Value fashion chain Primark has taken another step in its move towards using sustainably sourced cotton across its product ranges, launching its first line of jeans made with 100% sustainable cotton, purchased directly from farmers participating in its Sustainable Cotton Programme.
Launched in Gujarat, India’s biggest cotton and cottonseed producing state, in 2013, the programme helps farmers grow cotton using more natural farming methods, including minimising the use of chemical pesticides and reducing water consumption, whilst also increasing their incomes.
Developed in partnership with agricultural experts CottonConnect, and local NGOs SEWA (the Self-Employed Women’s Association) in India and REEDS (the Rural Education and Economic Development Society) in Pakistan, the programme trains farmers in the most appropriate farming techniques for their land. This ranges from seed selection, sowing, soil, water, pesticide and pest management, to picking, fibre quality, grading and storage of the harvested cotton.
Following the expansion of the programme into Pakistan last year, Primark says more than 28,000 farmers across both markets have now enrolled in the training.
In addition, the retailer says early year one results recorded in Pakistan are promising, with farmers’ profits already increasing. They are also starting to see average reductions of more than 20% in chemical pesticide and fertiliser use and more than 15% in water use.
A more sustainable product offering
The cotton produced by the farmers has made its way into some of Primark’s pyjama designs – the value clothing retailer’s first line of clothing made using 100% sustainable cotton, and the first in which it is able to track its cotton through the supply chain from farm to store.
With more than 11.2m pairs of the pyjamas sold since launch, Primark is now rolling out its first range of jeans made from 100% sustainable cotton. Produced in three different washes (indigo, black and light blue), the women’s skinny jeans will be sold in stores across all markets, at a cost of GBP13/EUR17 (US$17).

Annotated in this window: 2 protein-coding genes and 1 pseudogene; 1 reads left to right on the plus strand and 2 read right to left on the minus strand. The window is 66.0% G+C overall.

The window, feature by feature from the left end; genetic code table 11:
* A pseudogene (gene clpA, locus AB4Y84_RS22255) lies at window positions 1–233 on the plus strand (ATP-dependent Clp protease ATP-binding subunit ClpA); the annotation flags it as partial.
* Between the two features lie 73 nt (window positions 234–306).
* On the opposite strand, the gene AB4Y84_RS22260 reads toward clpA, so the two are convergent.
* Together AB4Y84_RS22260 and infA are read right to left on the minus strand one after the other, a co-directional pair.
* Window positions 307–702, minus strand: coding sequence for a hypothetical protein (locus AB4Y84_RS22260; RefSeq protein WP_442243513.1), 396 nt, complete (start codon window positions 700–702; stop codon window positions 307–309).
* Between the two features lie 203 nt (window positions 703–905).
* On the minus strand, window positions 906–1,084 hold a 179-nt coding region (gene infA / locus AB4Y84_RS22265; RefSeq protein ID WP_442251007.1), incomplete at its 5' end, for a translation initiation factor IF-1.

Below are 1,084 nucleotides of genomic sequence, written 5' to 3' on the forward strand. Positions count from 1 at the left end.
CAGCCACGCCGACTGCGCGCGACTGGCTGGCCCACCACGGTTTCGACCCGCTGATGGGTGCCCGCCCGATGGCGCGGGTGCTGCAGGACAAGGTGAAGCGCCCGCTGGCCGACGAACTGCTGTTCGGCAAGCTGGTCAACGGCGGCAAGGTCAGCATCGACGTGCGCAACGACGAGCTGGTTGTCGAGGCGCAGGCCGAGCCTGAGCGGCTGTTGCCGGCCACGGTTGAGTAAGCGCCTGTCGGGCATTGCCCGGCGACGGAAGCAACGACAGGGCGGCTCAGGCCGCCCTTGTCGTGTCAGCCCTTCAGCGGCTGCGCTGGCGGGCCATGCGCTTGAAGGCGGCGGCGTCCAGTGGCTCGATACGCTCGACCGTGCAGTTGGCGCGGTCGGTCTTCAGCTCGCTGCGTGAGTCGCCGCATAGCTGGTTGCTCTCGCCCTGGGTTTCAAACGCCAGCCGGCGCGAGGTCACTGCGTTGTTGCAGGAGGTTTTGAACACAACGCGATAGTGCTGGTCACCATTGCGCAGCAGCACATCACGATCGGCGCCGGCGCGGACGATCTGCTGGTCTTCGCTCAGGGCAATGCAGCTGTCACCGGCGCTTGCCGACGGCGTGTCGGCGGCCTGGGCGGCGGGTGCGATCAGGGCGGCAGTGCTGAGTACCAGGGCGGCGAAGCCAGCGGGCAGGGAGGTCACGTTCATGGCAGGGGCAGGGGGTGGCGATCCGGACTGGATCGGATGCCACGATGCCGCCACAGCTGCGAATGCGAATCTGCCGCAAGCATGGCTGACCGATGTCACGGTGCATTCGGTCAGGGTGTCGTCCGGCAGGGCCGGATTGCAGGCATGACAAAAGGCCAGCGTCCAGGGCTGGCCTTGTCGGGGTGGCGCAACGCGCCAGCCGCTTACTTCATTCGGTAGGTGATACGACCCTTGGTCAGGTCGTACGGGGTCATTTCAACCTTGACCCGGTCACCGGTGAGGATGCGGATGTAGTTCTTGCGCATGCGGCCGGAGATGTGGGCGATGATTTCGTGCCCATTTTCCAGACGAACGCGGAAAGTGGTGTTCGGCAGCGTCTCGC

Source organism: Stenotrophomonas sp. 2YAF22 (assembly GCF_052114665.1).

Katharine Stewart, ethical trade and environmental sustainability director at Primark, says the new jeans are an important step as the retailer aims to introduce sustainable cotton across its entire product range.
“For us, the aims of the programme are three-fold: to help reduce the impact of cotton production on the environment, to equip farmers with the skills they need to improve their livelihoods and to offer our customers sustainable products at a great price,” she adds.
The jeans – launched under the Primark Cares initiative – are Primark’s latest sustainable staples following its recent, in-demand collaboration with social media influencer Alice Liveing, which featured a top and leggings set made from recycled polyester, as well as two biodegradable water bottles.
In addition, the retailer promises more sustainable cotton products will be released in the coming year, including homeware.
“Following the successful introduction of sustainable cotton pyjamas into store, we are so proud to introduce this range. From harvesting the sustainable cotton from fields in India and Pakistan, right through to using recycled paper for our Primark Cares labels, sustainability has been at the heart of every stage of developing and designing these jeans,” explains Paula Dumont Lopez, trading director at Primark, who leads buying, merchandising and design of Primark’s womenswear.
“Our Sustainable Cotton Programme is not only good for the planet, but it is also changing lives in India and Pakistan. That’s why I was so passionate about using the cotton in jeans, one of our most popular product ranges.”
Alison Ward, CEO at CottonConnect, adds: “We have been working with Primark since this programme was first launched 2013. Not only are we materially changing the lives of farmers and their families in rural cotton communities, but by working closely with Primark and their supply chain partners we have been able to trace the cotton all the way from the farm into products – a challenging but important step towards increased supply chain transparency.”